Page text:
Minimalism and adornment: A reconcilation

I recently read "Everything that Remains: A Memoir by The Minimalists" and occasionally drop by  the author, Joshua Fields Millburn, and Ryan Nicodemus' site. Now, a film, "Minimalism: A Documentary About the Important Things" spreads the pared-down proposition.

The day after the film's screening, I sat at work surrounded by sapphires and tourmalines, and  wondered, Is jewelry necessary?

The attraction to adornment isn't shared by everyone, but by enough people to support a complex global industry. The baubles also serve other needs: for status, for the marking of ritual occasions, and if you're a believer, to impart the healing essences of various minerals. (Not my thing.)

When Minimalists advise getting rid of "trash and trinkets", I understand their perspective, but doubt I would divest my jewellery and feel better for it. Many minimalist exemplars are men, and I wonder if, because of gender bias, they might be less familiar with the pleasure of jewellery; sure, they have their watches, but relatively few wear earrings. Women cluster four deep around a jeweler's booth at a good art or craft show, while 90% of men sail by.

The Minimalist movement asks an essential question; as Vicki Robin and the late Joe Dominguez wrote a generation earlier in "Your Money or Your Life": Is striving mainly to get more stuff a fair exchange for the precious, limited time you have here? And once you fill the trophy case, then what? Millman quotes Chuck Palahniuk in "The Fight Club": "The things you own end up owning you".

I've felt that way about many possessions, from napkin rings to exercise bikes, but regarding jewellery, I feel like a steward of art.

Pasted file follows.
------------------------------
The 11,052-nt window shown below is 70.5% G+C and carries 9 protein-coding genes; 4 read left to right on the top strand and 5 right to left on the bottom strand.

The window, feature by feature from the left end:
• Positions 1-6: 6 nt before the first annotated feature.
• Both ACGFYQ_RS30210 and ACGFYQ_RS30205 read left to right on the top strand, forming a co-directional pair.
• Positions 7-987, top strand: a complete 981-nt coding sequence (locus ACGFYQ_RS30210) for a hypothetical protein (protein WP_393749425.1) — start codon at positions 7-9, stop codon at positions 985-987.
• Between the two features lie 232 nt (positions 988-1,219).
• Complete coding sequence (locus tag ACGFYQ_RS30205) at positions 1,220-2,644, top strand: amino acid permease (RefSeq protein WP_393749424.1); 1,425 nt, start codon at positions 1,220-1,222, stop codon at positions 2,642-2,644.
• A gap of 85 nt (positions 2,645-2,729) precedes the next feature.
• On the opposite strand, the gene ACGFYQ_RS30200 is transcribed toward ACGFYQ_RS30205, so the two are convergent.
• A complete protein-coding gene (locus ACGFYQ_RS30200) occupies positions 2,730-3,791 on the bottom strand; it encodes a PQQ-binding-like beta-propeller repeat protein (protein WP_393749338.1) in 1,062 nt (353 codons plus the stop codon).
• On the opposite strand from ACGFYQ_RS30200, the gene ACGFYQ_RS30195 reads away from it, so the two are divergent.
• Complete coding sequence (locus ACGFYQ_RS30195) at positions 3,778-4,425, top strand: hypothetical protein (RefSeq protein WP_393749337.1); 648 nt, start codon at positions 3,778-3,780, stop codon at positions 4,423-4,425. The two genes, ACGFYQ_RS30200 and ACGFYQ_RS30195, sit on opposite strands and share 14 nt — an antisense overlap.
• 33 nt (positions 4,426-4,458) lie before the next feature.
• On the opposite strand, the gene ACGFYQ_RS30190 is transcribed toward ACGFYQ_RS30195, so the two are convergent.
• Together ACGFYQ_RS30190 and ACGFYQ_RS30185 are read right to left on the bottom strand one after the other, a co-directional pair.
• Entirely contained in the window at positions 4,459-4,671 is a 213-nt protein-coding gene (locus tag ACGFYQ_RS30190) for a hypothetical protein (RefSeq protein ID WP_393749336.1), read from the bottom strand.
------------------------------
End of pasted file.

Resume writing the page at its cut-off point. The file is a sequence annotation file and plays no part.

I also feel connected to loved ones; when I wear a piece my mother wore too, in a way she is with me. The other night I dreamed of her. She was reading in a wing-backed chair I'd forgotten we had, and wearing this clip; I awoke savouring the recovered memory.


Am I going to continue collecting jewelry? Yes, in a judicious, limited way, or at least that's my intention. 

Would I suggest that others do so? Only if the intrinsic beauty of a piece adds to your enjoyment of life, provides an aesthetic or sentimental burnish, and is within your or the giver's means.

As Sara Teasdale wrote in "Barter",
"Life has loveliness to sell
All beautiful and splendid things,
Blue waves whitened on a cliff,
Soaring fire that sways and sings,
Children's faces looking up,
Holding wonder like a cup."

Though in succeeding stanzas Teasdale says we pay for these things by bartering "many an hour of strife"— hence the title—the best things in life are free, but they also require that we stop doing, and pause to appreciate them. 

Jewelry is art which inhabits our everyday lives, becoming almost a part of our bodies.   

That bracelet!
I don't need to own jewelry to be moved by its beauty. When I see friends in their signature pieces— Christine in her vintage jeweled charm bracelet, Marla in her vibrant boulder opal ring—it brings me the same frisson I feel in front of a magical painting.

Brooch, Cai Xuan

My friend Beth and I recently spent an hour at Galerie Noel Guyomarc'h admiring their Taiwanese jewellery exhibit: ethereal acrylic pieces by Cai Xuan, formed like sea anenomes, were among our favourites. The prices for many brooches and necklaces were not prohibitive—similar to a good pair of shoes—but we did not feel acquisitive.

I did, however, feel that art/beauty frisson and its attendant rush of want when we paused to look at a selection of sterling and gem-set cuffs by Matthieu Cheminée.
Photo: Matthieu Cheminée